Johannesburg – Mzansi lovers of the beautiful game had so much to talk about this past week, it was not funny.
Football is often referred to as the “opium of the people”, a catchphrase derived from German philosopher Karl Marx, who once stated that religion was the “opiate of the masses”. Whoever adapted it to soccer was right.
Two scenarios grabbed the attention of football fans as they played themselves out. The views of the followers of the game differed vastly and at times divided them down the middle.
First, issues of national importance take precedence over all the others. Bafana Bafana’s Belgian coach Hugo Broos was scathing in his attack of PSL clubs that do not respect national team call-ups.
Mr Whitehead did not mince his words as he feels, on the eve of the all-important Qatar 2022 World Cup qualifiers against Ethiopia, he is being sabotaged not to succeed in his endeavours of building a winning Bafana.
Broos, 69, was livid after Mamelodi Sundowns on-form forward Thabiso Kutumela took part in his club coronavirus vaccination drive that shouldn’t have been conducted during the Fifa window of inter-national World Cup qualifiers.
To make matters worse, Broos was left flabbergasted, his plans in tatters after Orlando Pirates midfielder Goodman Mosele failed to join other players in the Bafana camp on Monday, before their departure to face the Ethiopians in the third qualifying match in Bahir Dar, in Ethiopia yesterday. The second match is at FNB Stadium on Tuesday.
I fully understand Broos’ frustrations. He had every right to be exasperated and it was proper to tell off the PSL clubs behaving amateurishly where to get off. Bafana, as a national asset, are bigger than Sundowns and Pirates. He also alluded to the lack of cohesive and harmonious working relationship between Safa and the PSL.
The forthright mentor also referred to his embarrassment when he was denied entry to watch the Orlando Pirates vs Mamelodi Sundowns Premiership clash two weeks ago. To exacerbate the already explosive situation, Broos requested a meeting with club coaches but he was snubbed.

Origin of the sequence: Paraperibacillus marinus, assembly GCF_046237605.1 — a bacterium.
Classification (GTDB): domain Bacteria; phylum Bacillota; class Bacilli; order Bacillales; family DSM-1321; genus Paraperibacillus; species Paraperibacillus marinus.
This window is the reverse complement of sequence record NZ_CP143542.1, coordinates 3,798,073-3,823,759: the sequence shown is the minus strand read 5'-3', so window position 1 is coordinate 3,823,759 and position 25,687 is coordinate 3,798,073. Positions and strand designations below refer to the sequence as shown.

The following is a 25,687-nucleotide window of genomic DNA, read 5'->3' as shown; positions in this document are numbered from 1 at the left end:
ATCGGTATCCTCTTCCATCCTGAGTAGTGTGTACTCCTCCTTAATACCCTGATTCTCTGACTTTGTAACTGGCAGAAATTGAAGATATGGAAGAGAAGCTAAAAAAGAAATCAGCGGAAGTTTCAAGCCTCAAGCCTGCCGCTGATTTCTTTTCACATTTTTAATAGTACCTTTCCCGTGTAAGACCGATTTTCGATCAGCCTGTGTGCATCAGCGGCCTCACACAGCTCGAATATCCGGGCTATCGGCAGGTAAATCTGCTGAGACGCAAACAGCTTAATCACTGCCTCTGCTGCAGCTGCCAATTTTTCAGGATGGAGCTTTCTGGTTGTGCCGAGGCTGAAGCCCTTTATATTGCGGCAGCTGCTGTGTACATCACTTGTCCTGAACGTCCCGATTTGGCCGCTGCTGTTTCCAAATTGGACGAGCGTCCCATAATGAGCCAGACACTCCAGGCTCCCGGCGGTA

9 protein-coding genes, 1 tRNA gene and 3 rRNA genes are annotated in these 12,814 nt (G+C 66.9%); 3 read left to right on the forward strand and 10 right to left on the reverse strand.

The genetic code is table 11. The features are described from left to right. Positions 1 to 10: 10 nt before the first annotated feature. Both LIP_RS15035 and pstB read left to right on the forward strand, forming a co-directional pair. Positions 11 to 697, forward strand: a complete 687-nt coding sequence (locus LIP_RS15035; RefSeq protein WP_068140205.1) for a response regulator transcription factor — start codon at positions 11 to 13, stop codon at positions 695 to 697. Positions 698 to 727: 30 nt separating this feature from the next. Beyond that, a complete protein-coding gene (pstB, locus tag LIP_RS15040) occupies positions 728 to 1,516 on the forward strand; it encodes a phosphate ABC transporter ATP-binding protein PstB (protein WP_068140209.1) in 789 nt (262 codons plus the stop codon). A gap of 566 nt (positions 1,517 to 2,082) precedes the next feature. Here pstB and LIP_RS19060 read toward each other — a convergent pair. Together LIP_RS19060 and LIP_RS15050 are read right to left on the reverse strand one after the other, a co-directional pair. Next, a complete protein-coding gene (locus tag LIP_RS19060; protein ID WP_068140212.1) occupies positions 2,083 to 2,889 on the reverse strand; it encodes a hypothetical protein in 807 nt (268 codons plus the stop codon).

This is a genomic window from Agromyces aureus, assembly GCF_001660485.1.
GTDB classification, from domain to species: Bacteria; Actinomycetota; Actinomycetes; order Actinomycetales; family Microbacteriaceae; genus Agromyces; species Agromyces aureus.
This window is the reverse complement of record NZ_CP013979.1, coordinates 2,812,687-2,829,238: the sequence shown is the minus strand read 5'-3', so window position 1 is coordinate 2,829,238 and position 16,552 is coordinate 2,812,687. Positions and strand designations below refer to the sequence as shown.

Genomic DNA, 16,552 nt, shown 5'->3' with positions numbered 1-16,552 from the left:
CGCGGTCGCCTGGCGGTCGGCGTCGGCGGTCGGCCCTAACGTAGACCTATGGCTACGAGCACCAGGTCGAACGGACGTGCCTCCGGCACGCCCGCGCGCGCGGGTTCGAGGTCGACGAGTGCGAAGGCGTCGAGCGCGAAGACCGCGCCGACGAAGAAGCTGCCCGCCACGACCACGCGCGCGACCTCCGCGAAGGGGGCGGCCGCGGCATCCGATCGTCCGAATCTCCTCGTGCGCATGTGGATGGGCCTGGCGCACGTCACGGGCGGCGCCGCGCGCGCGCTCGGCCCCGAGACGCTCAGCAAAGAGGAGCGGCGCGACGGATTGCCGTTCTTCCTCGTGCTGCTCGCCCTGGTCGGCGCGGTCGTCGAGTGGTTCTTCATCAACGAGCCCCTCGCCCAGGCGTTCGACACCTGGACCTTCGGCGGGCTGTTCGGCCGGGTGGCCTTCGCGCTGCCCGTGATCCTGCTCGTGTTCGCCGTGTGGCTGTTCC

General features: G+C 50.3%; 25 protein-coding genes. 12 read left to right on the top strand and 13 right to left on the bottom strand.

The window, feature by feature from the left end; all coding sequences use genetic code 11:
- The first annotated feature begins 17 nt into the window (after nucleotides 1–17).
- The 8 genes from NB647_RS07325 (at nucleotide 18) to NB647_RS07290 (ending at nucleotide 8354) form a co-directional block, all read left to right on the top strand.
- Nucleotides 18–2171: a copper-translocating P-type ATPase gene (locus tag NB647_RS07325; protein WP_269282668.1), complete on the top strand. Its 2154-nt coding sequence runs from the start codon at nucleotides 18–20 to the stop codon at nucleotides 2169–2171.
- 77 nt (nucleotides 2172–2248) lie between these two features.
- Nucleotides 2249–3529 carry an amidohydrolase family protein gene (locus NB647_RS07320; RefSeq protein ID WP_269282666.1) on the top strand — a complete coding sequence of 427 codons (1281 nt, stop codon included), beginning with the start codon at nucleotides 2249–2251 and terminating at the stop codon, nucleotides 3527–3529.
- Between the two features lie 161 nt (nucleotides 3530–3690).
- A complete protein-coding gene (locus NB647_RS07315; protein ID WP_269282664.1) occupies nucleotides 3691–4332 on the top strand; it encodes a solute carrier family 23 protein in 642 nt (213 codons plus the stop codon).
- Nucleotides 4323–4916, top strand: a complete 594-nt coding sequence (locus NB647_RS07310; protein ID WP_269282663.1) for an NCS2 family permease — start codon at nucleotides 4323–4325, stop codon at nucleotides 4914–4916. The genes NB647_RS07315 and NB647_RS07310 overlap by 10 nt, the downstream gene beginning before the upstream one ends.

I’ve often asked: who is the dog and who is the tail between Safa and the PSL? After Safa’s announcement of a possibility of allowing fans for the Soweto derby on November 6, the PSL denied that supporters would be allowed to return. So who’s fooling whom? Who’s got the final say? This looks like a case of the tail (PSL) wagging the dog (Safa). Just meet and speak with one voice, I beg.
The second matter relates to the disturbingly tacky behaviour of Royal AM’s showboating chairlady, the swashbuckling Shauwn Mkhize and her son Andile Mpisane, who exposed the players to criminal activity and the danger of being mugged after the duo dished out dollops of cash in the form of incentive bonuses on the pitch, live on air.
The players were visibly uncomfortable while sheepishly asking whether their bosses were serious about giving them bonuses in public after Royal AM clinched a dramatic last-ditch 2-1 win in the PSL KZN derby against Maritzburg United last Sunday.
MaMkhize, we know you enjoy pushing the boundaries but remember the taxman, as it has been the case in the past, could be after you and the innocent players. The other day some of your players at the Gucci Club, as Royal AM is now popularly known, were crying foul after not receiving their signing-on fees and some salaries went unpaid. What’s up?
Millionaires or rather billionaires like the Motsepes of this world do not behave the way you do. Take a leaf.
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